Reclaiming the peace of mind that comes with neither wasting precious resources or your own cold hard cash is what London-based Save Your Wardrobe Co-Founder Hasna Kourda, an economics and corporate strategy graduate and a former luxury fashion sales assistant, is banking on: “When I worked in retail I saw a massive loss of trust between consumers and brands because people constantly felt they were being given the hard sell, not serviced according to what they really wanted or needed. Part of the aim of this concept, which fundamentally remedies the fact most people don’t even know what’s in their own wardrobe, is to re-build loyalty and create relevancy, which will raise sales figures if not numbers of ‘things’ sold.”

The app, which is free to users (brands will pay for the data/insights it delivers) is rooted in the building of an entire virtual wardrobe. This happens in two ways to encompass both new and existing items. Firstly, using advanced computer vision tech users can photograph their existing clothing which the system will then categorize, in most cases even establishing the brand. Secondly, users can allow (ostensibly via Google GOOGL +0.21%permissions) their digital receipts to be automatically read. Assuming the brand in question is affiliated to SYW via an AP the system will recognize the SKU, allowing it to register every detail including size, color, and date of purchase. A 30-day cooling period will adjust the data should items be returned.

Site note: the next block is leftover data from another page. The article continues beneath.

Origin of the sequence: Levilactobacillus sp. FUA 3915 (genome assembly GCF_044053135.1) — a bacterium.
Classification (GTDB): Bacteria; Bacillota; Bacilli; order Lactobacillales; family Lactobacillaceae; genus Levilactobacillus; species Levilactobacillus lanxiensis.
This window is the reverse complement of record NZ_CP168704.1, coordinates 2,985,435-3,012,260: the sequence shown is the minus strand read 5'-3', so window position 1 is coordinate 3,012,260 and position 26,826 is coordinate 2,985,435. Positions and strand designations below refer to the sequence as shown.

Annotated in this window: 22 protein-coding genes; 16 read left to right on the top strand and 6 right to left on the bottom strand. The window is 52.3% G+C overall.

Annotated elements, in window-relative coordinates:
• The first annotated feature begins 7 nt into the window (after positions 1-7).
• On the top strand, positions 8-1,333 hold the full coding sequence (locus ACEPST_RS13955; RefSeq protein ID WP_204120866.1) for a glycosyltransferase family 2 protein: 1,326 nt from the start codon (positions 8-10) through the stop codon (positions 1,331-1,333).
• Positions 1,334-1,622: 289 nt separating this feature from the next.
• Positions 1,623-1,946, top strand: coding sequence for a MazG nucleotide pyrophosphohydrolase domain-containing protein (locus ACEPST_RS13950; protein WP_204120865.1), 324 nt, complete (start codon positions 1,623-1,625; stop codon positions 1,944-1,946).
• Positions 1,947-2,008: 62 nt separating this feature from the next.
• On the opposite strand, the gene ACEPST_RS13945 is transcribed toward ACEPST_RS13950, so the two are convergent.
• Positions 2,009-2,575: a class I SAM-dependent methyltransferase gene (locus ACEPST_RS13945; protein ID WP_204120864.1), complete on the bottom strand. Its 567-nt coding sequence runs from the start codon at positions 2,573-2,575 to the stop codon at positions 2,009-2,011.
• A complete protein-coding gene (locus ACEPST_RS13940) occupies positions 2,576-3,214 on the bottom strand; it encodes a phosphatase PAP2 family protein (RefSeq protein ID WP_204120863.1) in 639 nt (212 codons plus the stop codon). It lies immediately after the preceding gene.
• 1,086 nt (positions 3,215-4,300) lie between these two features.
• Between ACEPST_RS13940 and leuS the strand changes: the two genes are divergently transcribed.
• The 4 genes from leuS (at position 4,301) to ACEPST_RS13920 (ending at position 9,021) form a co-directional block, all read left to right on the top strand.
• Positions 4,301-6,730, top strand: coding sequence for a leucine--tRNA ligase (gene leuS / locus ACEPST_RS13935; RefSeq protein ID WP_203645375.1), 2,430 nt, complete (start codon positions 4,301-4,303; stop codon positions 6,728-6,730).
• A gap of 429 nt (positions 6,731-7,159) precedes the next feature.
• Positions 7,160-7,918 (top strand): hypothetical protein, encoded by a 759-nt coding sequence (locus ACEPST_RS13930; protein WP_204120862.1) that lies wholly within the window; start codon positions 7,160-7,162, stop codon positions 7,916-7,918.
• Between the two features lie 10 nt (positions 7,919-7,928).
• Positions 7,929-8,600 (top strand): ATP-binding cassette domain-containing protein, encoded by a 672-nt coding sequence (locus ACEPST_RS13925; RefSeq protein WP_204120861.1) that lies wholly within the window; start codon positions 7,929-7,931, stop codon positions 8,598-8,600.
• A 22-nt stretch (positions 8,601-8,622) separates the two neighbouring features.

Alex Holyoake / Unsplash

Computer vision tech will recognize and categorize items (Credit: Alex Holyoake).

In order to avoid the system becoming nothing more than a backwards-looking personal fashion filter bubble -rendering it much harder to offer suggestions or predict new influences – SYW is currently working with vast fashion shopping network ShopStyle’s database of brands so users can also browse a vast number of brands to create product wish-lists. Later, it will also tap into users’ social media activity to flesh out their profiles still further.

The system will also be connected to users’ calendars, so it knows, for example, when they’re due to go on holiday, and to where, or when they have a job interview coming up and will send them product recommendations. Users have a dashboard showing both their curated selections of clothing for various occasions (“playlists of outfits”) as well as their full digitized wardrobe, generating an enormous sense of control.

For brands investing in the concept as a tool to help them plan, produce, market and/or buy more accurately, the critical factor is that it will provide a window onto tastes and preferences, grouping users into clusters and micro segments – essentially people exhibiting similar desires, behaviors or attitudes. Because it straddles multiple brands it’s a more realistic reflection of real life; the non-brand-monogamous consumer at play .

A second layer, devised to take the intelligence offered to the next level, is the introduction of a suite of core services – dry cleaning, repairs, re-sales and alteration – that Kourda believes will spotlight how users feel about their clothing. It will, she suggests, present a kind of longer-than-usual narrative for products, understanding them not as single purchases but an ongoing story that reflects the attitudes of their owners. “This is where online fashion retail has become slightly unstuck,” says Kourda. “It doesn’t present the full picture of searching, buying and aftercare over time and nor does it tap into the notion of buying mindfully.”

Furthering the notion of a more mindful mode of operating in general, drawing on her own experiences of luxury selling, Kourda believes the app’s success will lie in “assisting not annoying people with relentless alerts. It’s about understanding the key moments. For that reason, we won’t be pestering people by sending notifications [that appear outside the app, on users’ home-screens]. We believe that getting the timing right is what will create a ‘sticky’ system’.” No ads, nor sponsored content affirm a commitment to useful engagement over mercenary marketing.